West Coast natural gas prices have been rising this winter, and PG&E wants our customers to know their energy bills are likely to rise as a result.
PG&E does not control the market prices we pay for natural gas, and we don’t mark up the cost of the energy we buy to serve our customers.
In late January, California average daily prices were five times higher than the U.S. benchmark and those in New York and Chicago.
Price increases are due largely to higher demand and tighter supplies, as customers use more natural gas for heating during cooler than normal temperatures, and as power plants use more natural gas to meet electricity demand.
PG&E customers have used more gas than the five-year average, with November usage 20% higher, December 10%, and January 10% higher.
As a result, residential gas and electricity bills could be 32% higher on average from November 2022 to March 2023 compared to the same time last winter, with most of the increase for energy supply costs.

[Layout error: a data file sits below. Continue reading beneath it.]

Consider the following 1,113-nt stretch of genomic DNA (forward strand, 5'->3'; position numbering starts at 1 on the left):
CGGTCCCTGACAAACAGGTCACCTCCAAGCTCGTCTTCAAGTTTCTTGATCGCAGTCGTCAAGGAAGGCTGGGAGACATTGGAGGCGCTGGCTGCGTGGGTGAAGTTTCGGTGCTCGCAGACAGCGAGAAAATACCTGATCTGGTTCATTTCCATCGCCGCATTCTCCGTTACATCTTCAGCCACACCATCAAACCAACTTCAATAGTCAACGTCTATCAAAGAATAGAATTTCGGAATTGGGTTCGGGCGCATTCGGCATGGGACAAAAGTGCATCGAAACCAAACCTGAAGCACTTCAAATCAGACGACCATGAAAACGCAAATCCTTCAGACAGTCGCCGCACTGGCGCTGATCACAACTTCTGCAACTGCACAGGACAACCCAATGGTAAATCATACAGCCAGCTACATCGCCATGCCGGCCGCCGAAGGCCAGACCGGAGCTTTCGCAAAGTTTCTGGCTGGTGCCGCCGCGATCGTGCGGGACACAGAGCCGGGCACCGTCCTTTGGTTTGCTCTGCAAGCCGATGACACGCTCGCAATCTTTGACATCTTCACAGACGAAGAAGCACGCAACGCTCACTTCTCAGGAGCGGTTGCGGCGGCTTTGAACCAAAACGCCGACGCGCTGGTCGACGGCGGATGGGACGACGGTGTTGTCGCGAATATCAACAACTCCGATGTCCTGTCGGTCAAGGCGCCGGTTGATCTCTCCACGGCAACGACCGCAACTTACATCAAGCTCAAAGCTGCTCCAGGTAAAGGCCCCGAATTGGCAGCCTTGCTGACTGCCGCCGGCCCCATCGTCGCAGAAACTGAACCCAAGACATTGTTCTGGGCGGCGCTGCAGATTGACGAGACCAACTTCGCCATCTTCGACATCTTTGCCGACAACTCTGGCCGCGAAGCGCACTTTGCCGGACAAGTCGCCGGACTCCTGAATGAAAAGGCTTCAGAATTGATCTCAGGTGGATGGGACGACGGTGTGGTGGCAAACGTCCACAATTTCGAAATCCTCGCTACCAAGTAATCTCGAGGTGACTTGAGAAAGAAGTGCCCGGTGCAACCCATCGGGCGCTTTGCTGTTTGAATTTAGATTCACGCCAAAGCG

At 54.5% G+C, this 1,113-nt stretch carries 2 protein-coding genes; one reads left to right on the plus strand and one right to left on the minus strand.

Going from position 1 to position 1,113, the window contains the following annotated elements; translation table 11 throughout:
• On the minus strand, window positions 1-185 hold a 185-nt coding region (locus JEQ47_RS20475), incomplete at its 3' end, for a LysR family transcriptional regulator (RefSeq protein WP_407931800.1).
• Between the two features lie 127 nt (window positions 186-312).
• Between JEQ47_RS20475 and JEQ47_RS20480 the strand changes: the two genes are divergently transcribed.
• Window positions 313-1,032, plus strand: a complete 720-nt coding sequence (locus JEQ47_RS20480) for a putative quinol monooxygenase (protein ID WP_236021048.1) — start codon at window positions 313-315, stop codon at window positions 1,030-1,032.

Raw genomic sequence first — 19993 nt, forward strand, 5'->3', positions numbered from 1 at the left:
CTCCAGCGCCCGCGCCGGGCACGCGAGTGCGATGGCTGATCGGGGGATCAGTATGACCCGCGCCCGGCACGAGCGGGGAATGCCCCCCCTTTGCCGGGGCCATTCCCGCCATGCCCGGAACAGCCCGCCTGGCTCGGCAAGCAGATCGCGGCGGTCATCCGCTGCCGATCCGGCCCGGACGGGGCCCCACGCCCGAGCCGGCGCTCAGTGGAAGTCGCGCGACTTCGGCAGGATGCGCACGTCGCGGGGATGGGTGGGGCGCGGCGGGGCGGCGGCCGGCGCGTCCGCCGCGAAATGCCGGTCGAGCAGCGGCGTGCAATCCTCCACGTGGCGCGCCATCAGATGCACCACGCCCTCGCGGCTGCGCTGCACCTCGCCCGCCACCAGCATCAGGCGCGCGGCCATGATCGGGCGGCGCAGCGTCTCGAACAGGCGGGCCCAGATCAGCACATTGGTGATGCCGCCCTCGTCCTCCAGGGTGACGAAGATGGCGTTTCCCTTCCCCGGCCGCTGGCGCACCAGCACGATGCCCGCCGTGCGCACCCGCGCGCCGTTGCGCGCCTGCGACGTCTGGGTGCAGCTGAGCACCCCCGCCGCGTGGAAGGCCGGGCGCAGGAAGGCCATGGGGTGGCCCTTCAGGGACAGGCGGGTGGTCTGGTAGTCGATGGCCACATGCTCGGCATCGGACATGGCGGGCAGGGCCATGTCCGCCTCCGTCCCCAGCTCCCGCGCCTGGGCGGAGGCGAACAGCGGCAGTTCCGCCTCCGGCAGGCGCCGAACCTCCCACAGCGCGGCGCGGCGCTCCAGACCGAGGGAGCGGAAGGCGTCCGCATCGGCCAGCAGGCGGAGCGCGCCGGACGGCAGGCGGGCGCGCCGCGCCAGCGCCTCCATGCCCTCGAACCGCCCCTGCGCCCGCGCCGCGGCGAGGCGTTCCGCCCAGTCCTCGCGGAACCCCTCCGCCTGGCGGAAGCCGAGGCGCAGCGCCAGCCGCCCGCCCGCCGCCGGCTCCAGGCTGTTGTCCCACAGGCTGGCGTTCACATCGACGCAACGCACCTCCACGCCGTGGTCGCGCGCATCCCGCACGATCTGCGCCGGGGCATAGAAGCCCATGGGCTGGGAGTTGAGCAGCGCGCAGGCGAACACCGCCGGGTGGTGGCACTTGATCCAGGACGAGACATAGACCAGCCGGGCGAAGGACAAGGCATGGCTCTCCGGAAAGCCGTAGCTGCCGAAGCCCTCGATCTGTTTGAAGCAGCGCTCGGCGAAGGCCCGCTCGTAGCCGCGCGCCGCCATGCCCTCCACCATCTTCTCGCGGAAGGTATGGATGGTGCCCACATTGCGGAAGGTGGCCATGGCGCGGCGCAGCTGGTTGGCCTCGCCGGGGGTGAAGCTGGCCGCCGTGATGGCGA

We’re working with regulators, policymakers and lawmakers to provide bill relief—including supporting the California Public Utilities Commission’s decision to distribute the annual April Climate Credit as soon as possible—a $91.17 credit for PG&E customers receiving gas and electricity. We also support the Governor’s call for a federal investigation into high gas market prices.
For energy tips and resources, visit pge.com/winter.
PG&E Vice President, South Bay & Central Coast Region
We’re on wood heat and are using ~30% more wood than average, and about 70% more than in the 2021-2022 winter, a remarkably mild one. Electric bills for supplemental heating are similarly higher. Much higher than the 32% increase cited above. What would give me relief is if this criminal enterprise masquerading as a public utility were to lose its state corporate charter due to its maintenance lapses which have created ratepayer morbidity.